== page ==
C-K resident details vaccine reaction

Chatham’s Rose Linseman, shown here with her infant daughter Lily, spent a night in hospital following an adverse reaction to the COVID-19 vaccine. Despite the reaction, Linseman said she’d get vaccinated again.

Despite adverse reaction, she would vaccinate again

By Pam Wright
Local Journalism Initiative Reporter

Even though she had an adverse reaction, Rose Linseman doesn’t regret getting the COVID-19 vaccine.

Not even for a second.

Linseman received her second shot at the Bradley Centre mass immunization clinic July 7.

Her symptoms were immediate.

“I started feeling a little funny,” Linseman said.

She told clinic workers, who fetched a wheelchair and gave her some cookies.

A nurse then took charge of her five-month-old daughter Lily, while others stepped forward to help.

“I was really sweaty and hot and clammy,” she added. “I started talking a little funny.

“It was hard to find words.”

Onsite paramedics came to her aid. Linseman remembers EMS worker “Big Pete” taking care of her.

Soon, an ambulance arrived and she was whisked away to the Chatham-Kent Health Alliance, where she was monitored for the next 24 hours.

At one point during the ordeal, Linseman’s blood pressure spiked and her heartbeat dropped to 33 beats a minute.

Linseman, who was an extreme athlete in her youth, has two medical conditions. One is an autoimmune disorder; the other is a neurological condition that affects her heart rate.

The 37-year-old health-conscious entrepreneur, owner of RAD Studio and Eco-Store in downtown Chatham, was well aware of the vaccine’s risk.

But she didn’t let fear stop her.

Under the care of a Windsor immunologist for some time, the mother of two consulted with her doctor before deciding to get the shot.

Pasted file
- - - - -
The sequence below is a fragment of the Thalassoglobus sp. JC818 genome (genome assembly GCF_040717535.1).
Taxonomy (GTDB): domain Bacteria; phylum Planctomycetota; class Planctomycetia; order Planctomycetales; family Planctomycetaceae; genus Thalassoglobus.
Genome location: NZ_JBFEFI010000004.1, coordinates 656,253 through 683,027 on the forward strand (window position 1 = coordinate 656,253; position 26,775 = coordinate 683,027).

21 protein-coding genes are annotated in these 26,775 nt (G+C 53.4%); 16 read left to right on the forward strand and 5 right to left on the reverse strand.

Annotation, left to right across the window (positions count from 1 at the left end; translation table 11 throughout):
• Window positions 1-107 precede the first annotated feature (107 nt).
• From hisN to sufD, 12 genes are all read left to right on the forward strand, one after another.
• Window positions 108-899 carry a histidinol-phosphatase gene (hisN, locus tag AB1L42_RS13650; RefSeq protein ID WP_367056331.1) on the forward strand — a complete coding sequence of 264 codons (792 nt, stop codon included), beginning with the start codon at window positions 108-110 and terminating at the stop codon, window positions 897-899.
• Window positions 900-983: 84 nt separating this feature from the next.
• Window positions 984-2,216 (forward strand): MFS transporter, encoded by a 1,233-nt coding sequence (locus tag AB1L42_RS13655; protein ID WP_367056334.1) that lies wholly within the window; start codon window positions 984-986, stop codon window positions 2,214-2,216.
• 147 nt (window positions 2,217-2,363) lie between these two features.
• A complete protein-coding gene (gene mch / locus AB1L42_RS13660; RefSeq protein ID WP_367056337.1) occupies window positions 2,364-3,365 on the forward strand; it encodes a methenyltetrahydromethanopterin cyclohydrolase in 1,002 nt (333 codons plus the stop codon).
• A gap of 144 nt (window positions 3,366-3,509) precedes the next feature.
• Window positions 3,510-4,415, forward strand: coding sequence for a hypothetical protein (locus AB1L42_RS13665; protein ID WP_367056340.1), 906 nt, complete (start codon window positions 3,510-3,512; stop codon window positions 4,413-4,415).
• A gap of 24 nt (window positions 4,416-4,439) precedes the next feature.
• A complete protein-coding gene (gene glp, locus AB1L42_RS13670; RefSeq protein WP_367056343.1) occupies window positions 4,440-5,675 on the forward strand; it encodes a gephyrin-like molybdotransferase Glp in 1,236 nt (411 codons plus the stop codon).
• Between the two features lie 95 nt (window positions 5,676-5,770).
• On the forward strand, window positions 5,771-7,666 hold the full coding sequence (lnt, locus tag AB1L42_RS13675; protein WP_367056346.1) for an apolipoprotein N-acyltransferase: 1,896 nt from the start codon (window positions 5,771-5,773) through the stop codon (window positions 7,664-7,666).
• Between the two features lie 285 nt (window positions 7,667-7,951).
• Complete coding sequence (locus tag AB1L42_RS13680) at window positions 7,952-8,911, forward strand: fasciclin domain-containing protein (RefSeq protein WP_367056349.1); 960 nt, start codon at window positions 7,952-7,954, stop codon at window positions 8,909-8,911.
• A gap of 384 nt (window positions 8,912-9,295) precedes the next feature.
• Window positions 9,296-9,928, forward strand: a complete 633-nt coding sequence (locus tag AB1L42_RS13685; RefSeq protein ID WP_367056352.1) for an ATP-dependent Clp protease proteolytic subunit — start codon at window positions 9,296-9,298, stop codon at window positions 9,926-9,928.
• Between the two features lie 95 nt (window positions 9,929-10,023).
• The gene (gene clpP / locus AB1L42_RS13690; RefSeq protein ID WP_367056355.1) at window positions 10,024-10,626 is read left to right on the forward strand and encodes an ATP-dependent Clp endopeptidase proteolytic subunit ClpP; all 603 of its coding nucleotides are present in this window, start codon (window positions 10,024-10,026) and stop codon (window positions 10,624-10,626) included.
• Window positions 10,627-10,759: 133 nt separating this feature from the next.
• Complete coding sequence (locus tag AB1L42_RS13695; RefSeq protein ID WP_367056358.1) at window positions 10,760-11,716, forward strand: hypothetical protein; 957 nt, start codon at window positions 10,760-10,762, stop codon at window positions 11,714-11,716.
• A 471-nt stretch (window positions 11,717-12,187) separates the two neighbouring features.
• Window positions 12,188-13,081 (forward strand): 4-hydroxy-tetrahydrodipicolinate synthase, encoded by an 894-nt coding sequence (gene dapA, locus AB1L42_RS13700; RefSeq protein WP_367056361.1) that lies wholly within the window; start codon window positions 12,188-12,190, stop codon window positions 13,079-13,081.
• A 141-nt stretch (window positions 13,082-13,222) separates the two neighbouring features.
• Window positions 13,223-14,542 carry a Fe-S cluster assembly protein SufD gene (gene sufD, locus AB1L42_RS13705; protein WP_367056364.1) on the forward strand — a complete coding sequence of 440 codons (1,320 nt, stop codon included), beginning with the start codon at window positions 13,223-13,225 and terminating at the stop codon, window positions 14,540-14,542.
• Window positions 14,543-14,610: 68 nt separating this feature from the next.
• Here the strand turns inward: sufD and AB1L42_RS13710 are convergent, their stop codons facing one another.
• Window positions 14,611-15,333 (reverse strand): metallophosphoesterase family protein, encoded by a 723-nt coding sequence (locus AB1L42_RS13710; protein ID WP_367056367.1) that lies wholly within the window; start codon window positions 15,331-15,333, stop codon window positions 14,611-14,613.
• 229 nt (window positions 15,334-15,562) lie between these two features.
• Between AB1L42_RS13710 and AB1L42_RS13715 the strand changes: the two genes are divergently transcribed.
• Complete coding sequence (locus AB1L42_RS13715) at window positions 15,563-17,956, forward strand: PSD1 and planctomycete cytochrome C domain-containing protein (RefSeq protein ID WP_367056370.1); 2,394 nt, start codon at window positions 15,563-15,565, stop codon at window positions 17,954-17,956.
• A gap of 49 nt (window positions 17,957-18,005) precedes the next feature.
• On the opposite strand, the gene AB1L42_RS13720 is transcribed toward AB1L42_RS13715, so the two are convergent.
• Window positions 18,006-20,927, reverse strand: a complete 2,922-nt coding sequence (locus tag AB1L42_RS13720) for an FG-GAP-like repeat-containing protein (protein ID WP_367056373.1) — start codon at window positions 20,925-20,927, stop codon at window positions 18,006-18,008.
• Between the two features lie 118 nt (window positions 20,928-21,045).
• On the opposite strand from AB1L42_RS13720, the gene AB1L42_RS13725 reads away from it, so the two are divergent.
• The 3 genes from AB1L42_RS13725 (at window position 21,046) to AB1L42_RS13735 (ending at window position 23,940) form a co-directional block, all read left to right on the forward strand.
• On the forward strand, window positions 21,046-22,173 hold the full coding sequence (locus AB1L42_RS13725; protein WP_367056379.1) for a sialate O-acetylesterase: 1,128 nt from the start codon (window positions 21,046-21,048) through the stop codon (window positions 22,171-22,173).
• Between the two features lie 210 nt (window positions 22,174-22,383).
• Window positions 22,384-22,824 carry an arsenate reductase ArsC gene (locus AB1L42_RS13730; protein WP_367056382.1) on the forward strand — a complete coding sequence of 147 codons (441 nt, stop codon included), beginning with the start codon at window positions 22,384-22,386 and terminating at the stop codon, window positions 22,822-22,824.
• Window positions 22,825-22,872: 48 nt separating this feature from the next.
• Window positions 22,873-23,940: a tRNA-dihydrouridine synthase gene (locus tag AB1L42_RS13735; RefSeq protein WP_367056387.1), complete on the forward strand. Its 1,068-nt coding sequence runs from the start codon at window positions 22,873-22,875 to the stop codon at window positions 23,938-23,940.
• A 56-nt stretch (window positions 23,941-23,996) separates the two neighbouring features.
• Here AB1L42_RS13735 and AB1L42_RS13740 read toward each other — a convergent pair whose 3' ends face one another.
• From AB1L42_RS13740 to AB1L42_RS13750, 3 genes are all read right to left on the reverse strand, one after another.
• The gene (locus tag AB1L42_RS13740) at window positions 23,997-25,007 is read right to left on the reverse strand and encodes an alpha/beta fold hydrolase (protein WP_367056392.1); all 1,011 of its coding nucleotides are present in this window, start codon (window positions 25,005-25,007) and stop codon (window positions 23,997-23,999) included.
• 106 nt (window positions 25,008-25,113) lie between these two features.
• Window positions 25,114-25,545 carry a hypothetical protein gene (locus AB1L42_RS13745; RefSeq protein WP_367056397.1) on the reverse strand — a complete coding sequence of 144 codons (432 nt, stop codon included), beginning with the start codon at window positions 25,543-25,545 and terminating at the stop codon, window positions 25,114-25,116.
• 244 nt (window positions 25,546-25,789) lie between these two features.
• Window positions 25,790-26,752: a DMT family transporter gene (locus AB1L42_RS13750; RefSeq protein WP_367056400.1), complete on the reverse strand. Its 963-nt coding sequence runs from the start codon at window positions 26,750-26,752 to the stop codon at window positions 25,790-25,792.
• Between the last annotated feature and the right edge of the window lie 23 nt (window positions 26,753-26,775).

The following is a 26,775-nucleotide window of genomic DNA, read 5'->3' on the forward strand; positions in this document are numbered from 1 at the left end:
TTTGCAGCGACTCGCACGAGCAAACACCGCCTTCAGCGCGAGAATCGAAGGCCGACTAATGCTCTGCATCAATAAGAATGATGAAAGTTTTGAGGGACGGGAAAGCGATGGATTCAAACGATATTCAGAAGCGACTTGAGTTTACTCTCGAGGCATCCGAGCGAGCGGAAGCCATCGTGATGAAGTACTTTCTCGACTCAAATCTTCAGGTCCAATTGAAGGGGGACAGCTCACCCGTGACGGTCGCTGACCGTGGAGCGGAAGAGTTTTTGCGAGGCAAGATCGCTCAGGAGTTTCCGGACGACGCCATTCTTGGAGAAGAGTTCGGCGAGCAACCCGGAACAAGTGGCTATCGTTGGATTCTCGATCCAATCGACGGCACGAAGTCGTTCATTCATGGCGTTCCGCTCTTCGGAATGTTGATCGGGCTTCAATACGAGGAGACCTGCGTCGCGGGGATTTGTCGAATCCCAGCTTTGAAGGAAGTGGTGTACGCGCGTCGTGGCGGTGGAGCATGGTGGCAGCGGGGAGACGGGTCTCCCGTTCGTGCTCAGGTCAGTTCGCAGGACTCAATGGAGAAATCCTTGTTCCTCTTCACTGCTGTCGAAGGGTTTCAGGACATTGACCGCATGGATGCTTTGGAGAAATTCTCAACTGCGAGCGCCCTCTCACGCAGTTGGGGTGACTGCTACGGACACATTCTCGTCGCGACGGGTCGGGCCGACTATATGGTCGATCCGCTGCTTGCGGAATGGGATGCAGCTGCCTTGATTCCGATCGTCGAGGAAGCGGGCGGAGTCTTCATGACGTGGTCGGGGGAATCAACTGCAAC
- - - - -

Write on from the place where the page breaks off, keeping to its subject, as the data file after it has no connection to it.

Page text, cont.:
Aside from the normal reaction of a sore arm and fatigue, she did not have a reaction the first time around.

Linseman posted her vaccine experience on Facebook to explain why she was absent from social media but she doesn’t want her story to deter others.

Instead she wants to encourage people to get the shot despite the risk.

“My fear in talking about this, is that I don’t want to discourage people from getting the shot,” she said.

“I think the shot is very important because a lot more can happen if you get COVID.”

She advises families who get the vaccine to space their shots between members, so they don’t possibly feel ill at the same time.

Linseman also advises those getting the vaccine to stay longer when they receive the shot if they feel unwell, just to be sure.

She stressed getting the vaccine is worth the “minute risk,” and she has no regrets.

“If I have to spend a couple days in the hospital to keep others safe and help save a life, so be it.”

And while she got sick from getting the vaccine, Linseman believes she would be in far worse shape if she came down with the virus.

She didn’t feel afraid at any time during the experience, calling the workers at the Bradley Centre “exceptional.”

As of July 10, a total of 36 adverse reactions have occurred in Chatham-Kent out of more than 100,000 doses.

All adverse reactions must be reported to the Medical Officer of Health.





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